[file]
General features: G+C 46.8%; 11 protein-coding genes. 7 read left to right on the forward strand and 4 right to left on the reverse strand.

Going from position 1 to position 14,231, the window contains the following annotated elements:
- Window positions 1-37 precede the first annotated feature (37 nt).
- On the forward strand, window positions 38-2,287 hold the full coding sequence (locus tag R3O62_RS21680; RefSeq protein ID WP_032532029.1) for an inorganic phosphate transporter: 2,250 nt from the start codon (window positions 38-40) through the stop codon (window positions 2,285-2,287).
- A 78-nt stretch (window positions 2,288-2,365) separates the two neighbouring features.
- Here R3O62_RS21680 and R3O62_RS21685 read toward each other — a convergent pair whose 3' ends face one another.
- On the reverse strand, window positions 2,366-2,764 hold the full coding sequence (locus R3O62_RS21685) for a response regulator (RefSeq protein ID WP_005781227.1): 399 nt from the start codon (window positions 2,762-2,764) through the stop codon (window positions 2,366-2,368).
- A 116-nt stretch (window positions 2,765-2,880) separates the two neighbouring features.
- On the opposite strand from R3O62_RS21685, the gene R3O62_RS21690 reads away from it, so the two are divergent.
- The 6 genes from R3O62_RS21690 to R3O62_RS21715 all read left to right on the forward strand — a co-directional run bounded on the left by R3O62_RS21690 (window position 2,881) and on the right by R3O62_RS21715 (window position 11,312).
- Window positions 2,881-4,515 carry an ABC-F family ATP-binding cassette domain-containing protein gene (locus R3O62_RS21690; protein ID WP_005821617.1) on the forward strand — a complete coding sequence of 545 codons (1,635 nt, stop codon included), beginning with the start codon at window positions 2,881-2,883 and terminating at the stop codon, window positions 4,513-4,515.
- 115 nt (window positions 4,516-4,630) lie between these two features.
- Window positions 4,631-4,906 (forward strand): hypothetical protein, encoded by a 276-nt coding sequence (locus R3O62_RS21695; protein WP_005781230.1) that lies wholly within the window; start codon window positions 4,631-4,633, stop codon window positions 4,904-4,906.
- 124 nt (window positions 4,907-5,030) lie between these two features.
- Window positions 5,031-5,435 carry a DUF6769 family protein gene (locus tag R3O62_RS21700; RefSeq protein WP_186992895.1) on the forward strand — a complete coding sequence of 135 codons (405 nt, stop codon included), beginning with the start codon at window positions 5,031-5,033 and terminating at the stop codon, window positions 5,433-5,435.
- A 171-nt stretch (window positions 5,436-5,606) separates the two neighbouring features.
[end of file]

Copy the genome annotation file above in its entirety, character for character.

General features: G+C 46.8%; 11 protein-coding genes. 7 read left to right on the forward strand and 4 right to left on the reverse strand.

Going from position 1 to position 14,231, the window contains the following annotated elements:
- Window positions 1-37 precede the first annotated feature (37 nt).
- On the forward strand, window positions 38-2,287 hold the full coding sequence (locus tag R3O62_RS21680; RefSeq protein ID WP_032532029.1) for an inorganic phosphate transporter: 2,250 nt from the start codon (window positions 38-40) through the stop codon (window positions 2,285-2,287).
- A 78-nt stretch (window positions 2,288-2,365) separates the two neighbouring features.
- Here R3O62_RS21680 and R3O62_RS21685 read toward each other — a convergent pair whose 3' ends face one another.
- On the reverse strand, window positions 2,366-2,764 hold the full coding sequence (locus R3O62_RS21685) for a response regulator (RefSeq protein ID WP_005781227.1): 399 nt from the start codon (window positions 2,762-2,764) through the stop codon (window positions 2,366-2,368).
- A 116-nt stretch (window positions 2,765-2,880) separates the two neighbouring features.
- On the opposite strand from R3O62_RS21685, the gene R3O62_RS21690 reads away from it, so the two are divergent.
- The 6 genes from R3O62_RS21690 to R3O62_RS21715 all read left to right on the forward strand — a co-directional run bounded on the left by R3O62_RS21690 (window position 2,881) and on the right by R3O62_RS21715 (window position 11,312).
- Window positions 2,881-4,515 carry an ABC-F family ATP-binding cassette domain-containing protein gene (locus R3O62_RS21690; protein ID WP_005821617.1) on the forward strand — a complete coding sequence of 545 codons (1,635 nt, stop codon included), beginning with the start codon at window positions 2,881-2,883 and terminating at the stop codon, window positions 4,513-4,515.
- 115 nt (window positions 4,516-4,630) lie between these two features.
- Window positions 4,631-4,906 (forward strand): hypothetical protein, encoded by a 276-nt coding sequence (locus R3O62_RS21695; protein WP_005781230.1) that lies wholly within the window; start codon window positions 4,631-4,633, stop codon window positions 4,904-4,906.
- 124 nt (window positions 4,907-5,030) lie between these two features.
- Window positions 5,031-5,435 carry a DUF6769 family protein gene (locus tag R3O62_RS21700; RefSeq protein WP_186992895.1) on the forward strand — a complete coding sequence of 135 codons (405 nt, stop codon included), beginning with the start codon at window positions 5,031-5,033 and terminating at the stop codon, window positions 5,433-5,435.
- A 171-nt stretch (window positions 5,436-5,606) separates the two neighbouring features.